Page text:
Although they’re often maligned for chasing ambulances, attorneys are involved in almost every angle of personal and business industry. Lawyers may be held on retainer, where a client deposits an amount of money to cover expenses for a certain amount of time, or paid by the hour. These fees vary not just across the type of law practiced, but also across the country. In Michigan, attorneys’ fees were significantly lower than the country’s median.
According to its nationwide study in 2009, the U.S. Department of Labor Bureau of Labor Statistics reported attorneys across the country averaged hourly rates of $62.03. This figure is significantly higher than Michigan’s median hourly fee for its lawyers, who averaged $45.77. On a 40-hour per week, 4 weeks per month range, this would translate to approximately $33,821 less per year compared to the national average.
Some of Michigan’s 13,290 attorneys (as of May 2009) did earn at or higher than the national average. In Michigan’s top 90th percentile of earners, rates topped $80 per hour. On the opposite end of the spectrum, Michigan’s lowest 10th percentile of lawyers averaged $24.05 per hour.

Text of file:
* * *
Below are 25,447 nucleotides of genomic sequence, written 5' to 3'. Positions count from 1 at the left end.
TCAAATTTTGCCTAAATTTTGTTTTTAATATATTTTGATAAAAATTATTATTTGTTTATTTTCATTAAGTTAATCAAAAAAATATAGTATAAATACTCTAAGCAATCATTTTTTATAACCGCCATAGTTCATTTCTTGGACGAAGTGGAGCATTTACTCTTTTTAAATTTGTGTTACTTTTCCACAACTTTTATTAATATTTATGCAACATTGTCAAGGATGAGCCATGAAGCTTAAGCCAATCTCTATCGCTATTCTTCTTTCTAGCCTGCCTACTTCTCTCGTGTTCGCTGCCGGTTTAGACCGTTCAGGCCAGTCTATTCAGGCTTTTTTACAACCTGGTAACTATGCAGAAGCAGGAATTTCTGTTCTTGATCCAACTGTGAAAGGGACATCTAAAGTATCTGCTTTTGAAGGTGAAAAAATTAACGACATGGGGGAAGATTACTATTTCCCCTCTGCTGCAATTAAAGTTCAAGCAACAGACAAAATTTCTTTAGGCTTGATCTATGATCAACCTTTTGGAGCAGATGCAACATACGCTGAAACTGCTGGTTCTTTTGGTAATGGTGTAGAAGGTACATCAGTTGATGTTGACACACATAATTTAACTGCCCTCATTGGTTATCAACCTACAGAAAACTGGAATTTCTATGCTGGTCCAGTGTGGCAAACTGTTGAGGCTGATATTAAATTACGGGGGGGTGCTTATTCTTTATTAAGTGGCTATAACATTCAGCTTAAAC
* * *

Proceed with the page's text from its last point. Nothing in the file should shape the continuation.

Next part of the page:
The path toward earning a salary as a lawyer in Michigan is long. Prospective attorneys seek undergraduate degrees and apply to one of 200 accredited American Bar Association law schools, including five in Michigan: Michigan State University College of Law, Wayne State University Law School, University of Detroit Mercy School of Law, The Thomas M. Cooley Law School and the University of Michigan Law School. Attorneys must pass the bar exam; licenses are not reciprocal – attorneys moving states must take the bar exam in their new location.
The U.S. Department of Labor Bureau of Labor Statistics expects a continued 13 percent growth in employment of attorneys through 2018, adding 98,500 jobs to the field across the country. The BLS recommends attorneys focus on smaller communities in Michigan when starting new practices to avoid competition.